It really is different this time around though, and feels more different every week. And blogs are genuinely out of the scope of the conversation. The technology is too old, requires too much work to maintain, and takes too much DIY effort to plumb for monetization. It takes about 30 minutes to set up a Substack account, a Stripe account, and a Twitter account, and get going with either text or audio. All for free. And it all works far more smoothly than the janky setup it took me 2 years to evolve in 2007-09. Teachable courses, static sites, and other loosely similar renaissance media aren’t much harder. The full-blown power of the capitalism = convenience equation is on display here.

By contrast, in 2007, it took weeks or months, money upfront, and a fair amount of learning to set up a decently functional, non-ugly WordPress site. And years to fine tune it. Now, 14 years later, it is somewhat easier (you no longer have to muck around doing unix-shell labor or keeping plugins painfully updated), but not by much. You still have to think hard about design, information architecture, typography (ugh!), distribution etc. Here’s a difficulty scale:

  • 100: cgi-bin Perl e-zine circa 1999
  • 85: earliest blogs, with manual RSS wrangling, circa 2002
  • 70: WordPress, Google Reader/Feedburner era, circa 2007
  • 60: Hosted mature WordPress, with theme frameworks, circal 2014
  • 50: WordPress, including monetization plumbing circa 2020
  • 40: Patreon-based multimedia creator stack setup, circa 2018
  • 35: Static websites today, with minimal template editing
  • 15: Substack
  • 8: My guess of where the superconducting baseline will be once Twitter integrates Revue, Spaces etc. properly, circa 2022

The only piece of the text renaissance trend to buck this general trend of falling costs and complexity is Roam Research, which I’d rate at a difficulty level of around 80 to use with power-user fluency. Or somewhere between cgi-bin Perl era and the earliest blogs. And it’s not cheap. Where Substack represents a kind of airbrushed-nostalgia in medium terms, reflecting a sanitized memory of OG email newsletters (running an email listserv 20 years ago was frankly a horrifying thing a universe away from the simplicity of writing on Substack), Roam is actually a kind of Unix shell pretending to be a web app. It promises the convenience of modern technology but actually delivers some sort of nerd-out maze of worthwhile inconvenience and complexity, a hilarious kind of bait-and-switch in an unexpected direction. In that sense, Roam actually has an open-source ethos, despite being a commercial startup that charges for its product.

I use a subset of Roam’s functionality that keeps my own use at a difficult level of say 45. Also I use it only as a private notebook so far, but might make more public use of it once their permissions architecture improves. I have no intention of ever becoming a Roam neckbeard, just as I never got deep into Unix shell mastery, but it’s nice to see a breed of neckbeards emerge. Always a healthy sign for a tech ecosystem.

Actually, if you squint a bit, blogging is not so much out of scope as the undeclared shared enemy of the text renaissance. The renaissance folks don’t talk too much about it, but it’s clearly on their minds as an adversary. WordPress still accounts for like 40% of sites on the internet (though a sharply falling share of traffic I suspect). No single piece of renaissance text-tech can disrupt WordPress across the whole territory it occupies, but the action is around many new contenders biting off a big chunk of the market. It’s actually a bit like what happened to Craigslist, and what continues to happen to Twitter (people call Substack the Twitter paywall for good reason, and the reasoning behind Twitter acquiring Revue is clear).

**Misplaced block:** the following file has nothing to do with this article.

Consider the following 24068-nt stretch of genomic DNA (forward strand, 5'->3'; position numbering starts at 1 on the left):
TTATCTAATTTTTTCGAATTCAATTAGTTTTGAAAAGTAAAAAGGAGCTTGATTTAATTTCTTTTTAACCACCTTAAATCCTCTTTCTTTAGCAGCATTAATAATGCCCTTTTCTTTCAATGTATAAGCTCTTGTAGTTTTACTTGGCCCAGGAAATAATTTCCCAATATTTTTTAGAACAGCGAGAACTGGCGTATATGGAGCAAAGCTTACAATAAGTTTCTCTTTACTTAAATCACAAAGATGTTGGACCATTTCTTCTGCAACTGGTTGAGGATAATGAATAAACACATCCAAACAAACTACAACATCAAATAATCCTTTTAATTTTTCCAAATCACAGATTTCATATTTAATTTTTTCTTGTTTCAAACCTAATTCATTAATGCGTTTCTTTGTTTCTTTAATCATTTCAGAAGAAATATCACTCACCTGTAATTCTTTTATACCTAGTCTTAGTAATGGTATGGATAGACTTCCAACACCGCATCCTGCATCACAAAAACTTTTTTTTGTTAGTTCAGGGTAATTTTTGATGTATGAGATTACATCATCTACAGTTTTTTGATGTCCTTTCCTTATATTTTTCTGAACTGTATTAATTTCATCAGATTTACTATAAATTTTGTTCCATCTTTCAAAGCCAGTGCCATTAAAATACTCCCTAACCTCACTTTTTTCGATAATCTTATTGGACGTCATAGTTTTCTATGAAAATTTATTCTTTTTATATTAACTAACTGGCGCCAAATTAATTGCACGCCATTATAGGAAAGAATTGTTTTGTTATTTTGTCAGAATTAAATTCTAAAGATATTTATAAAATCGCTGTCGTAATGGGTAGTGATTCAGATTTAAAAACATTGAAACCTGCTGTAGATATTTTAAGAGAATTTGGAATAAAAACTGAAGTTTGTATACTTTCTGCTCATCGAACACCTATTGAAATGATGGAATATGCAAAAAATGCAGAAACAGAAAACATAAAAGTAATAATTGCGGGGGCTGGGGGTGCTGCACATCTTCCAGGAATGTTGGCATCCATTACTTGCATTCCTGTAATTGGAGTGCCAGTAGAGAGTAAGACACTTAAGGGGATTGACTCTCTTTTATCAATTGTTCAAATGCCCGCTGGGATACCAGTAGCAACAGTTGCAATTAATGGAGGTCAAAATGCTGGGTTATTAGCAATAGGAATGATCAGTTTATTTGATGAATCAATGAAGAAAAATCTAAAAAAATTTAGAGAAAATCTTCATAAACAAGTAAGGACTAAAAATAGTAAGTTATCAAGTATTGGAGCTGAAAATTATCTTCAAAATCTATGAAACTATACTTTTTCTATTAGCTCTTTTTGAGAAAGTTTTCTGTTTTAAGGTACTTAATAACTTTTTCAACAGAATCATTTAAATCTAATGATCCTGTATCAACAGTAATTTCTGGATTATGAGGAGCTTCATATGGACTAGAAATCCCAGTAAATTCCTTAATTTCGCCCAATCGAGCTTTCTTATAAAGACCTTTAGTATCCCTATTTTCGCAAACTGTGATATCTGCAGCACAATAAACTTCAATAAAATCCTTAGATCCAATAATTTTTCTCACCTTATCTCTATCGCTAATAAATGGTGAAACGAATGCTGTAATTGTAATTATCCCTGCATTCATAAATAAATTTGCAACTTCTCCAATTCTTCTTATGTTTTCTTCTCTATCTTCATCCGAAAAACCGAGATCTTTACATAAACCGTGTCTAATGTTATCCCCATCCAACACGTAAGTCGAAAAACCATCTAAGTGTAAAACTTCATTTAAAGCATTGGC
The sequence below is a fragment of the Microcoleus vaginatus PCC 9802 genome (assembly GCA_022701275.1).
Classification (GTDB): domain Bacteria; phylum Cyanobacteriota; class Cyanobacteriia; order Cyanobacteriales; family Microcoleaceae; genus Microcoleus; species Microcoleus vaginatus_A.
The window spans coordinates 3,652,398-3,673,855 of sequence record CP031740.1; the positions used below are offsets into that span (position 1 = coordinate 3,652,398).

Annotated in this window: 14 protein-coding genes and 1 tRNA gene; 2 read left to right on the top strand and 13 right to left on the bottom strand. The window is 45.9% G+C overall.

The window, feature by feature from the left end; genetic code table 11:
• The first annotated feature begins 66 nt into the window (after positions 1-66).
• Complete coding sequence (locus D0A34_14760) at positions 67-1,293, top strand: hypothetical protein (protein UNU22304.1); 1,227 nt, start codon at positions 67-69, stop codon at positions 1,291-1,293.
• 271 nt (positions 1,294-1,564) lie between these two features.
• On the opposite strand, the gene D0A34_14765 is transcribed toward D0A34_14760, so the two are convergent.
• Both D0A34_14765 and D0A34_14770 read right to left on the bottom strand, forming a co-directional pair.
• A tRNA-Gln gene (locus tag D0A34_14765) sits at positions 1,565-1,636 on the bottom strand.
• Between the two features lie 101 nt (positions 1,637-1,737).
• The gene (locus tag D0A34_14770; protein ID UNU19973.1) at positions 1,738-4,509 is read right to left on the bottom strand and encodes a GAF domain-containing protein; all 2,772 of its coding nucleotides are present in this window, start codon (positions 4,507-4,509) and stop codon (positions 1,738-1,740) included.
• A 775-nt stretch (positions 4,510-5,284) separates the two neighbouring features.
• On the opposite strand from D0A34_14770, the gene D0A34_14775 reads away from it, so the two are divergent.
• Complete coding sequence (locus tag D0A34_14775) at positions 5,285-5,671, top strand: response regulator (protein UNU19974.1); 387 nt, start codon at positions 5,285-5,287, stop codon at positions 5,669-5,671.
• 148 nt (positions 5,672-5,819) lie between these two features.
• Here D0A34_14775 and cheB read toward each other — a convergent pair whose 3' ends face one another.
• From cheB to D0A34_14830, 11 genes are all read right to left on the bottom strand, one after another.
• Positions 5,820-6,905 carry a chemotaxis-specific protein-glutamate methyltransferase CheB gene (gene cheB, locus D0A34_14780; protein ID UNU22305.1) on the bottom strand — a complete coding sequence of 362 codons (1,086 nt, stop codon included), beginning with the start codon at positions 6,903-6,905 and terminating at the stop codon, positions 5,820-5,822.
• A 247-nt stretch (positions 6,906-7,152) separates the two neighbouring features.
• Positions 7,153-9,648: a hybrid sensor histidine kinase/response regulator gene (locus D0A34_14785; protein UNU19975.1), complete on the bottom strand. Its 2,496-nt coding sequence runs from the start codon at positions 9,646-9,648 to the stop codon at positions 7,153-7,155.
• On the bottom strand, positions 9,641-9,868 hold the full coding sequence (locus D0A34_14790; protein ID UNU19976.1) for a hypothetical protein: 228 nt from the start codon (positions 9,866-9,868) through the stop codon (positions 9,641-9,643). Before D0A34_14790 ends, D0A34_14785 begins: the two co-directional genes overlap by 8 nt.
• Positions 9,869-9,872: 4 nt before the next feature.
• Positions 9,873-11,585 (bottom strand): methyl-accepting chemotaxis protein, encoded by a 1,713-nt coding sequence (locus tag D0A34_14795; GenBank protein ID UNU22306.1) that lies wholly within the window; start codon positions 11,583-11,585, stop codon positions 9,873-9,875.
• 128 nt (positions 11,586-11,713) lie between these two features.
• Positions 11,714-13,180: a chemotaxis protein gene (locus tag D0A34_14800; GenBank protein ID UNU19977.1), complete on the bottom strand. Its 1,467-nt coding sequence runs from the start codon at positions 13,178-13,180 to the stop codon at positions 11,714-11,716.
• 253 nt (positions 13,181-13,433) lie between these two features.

Substack wants to eat the core blogging function of WordPress. Gatsby wants to eat the static-content site function. The photo-sharing apps like Instagram want to eat portfolio sites. And that’s just the content part of the market. On the ecommerce side, Shopify and Etsy want to eat the Woocommerce based WordPress ecosystem. Various restaurant delivery services want to eat the menu-site use case. Again, Roam is a weird exception. It’s not an obvious disruptor of a WordPress market. It is accidentally a disruptor of the notebook market, but it really is an attempt to export Unix like power-user support to the web. A buddy of mine did a more literal version of that with Pigshell but Roam takes a more allegorical approach.

Anyhow, to the extent the text renaissance is an eat-Wordpress party, it’s like a bunch of small mammals nipping at the heels of the dinosaurs, hoping for the asteroid to arrive on schedule to finish the job. Their hope might well be justified. Or it might not.

From the dinosaur side of the fence, the very fact of being left out of the conversation like an embarrassing old uncle has made blogging feel young and interesting again. Over the last year, I’ve been trying a lot of new experiments here, and I’m trying to get a feel for this young-again baby-ribbonfarm energy I sense developing here. Though WordPress is old, the mode of creation it sustains — a sort of stand-alone, vertically integrated homestead in an environment presumed to be a digital wilderness — is young and interesting again.

The environmental assumption underlying WordPress is wildly untrue now. This is not the digital wilderness of 2001. This is the heavily built-up digital urban environment of 2021; cities at the intersection of the gravity fields of large platforms. WordPress is totally an anachronism. A befuddled, blinking cowboy on a horse wandering among New York skyscrapers, wondering where the stables and saloon are. What was once a patch of database-driven CMS civilization in the wilderness of hand-coded “home pages” on Geocities is now a spot of wilderness in the civilizational heart built on React and graph databases. It’s the Olmsted parks movement of digital urbanism. Lungs of the digital city and so forth.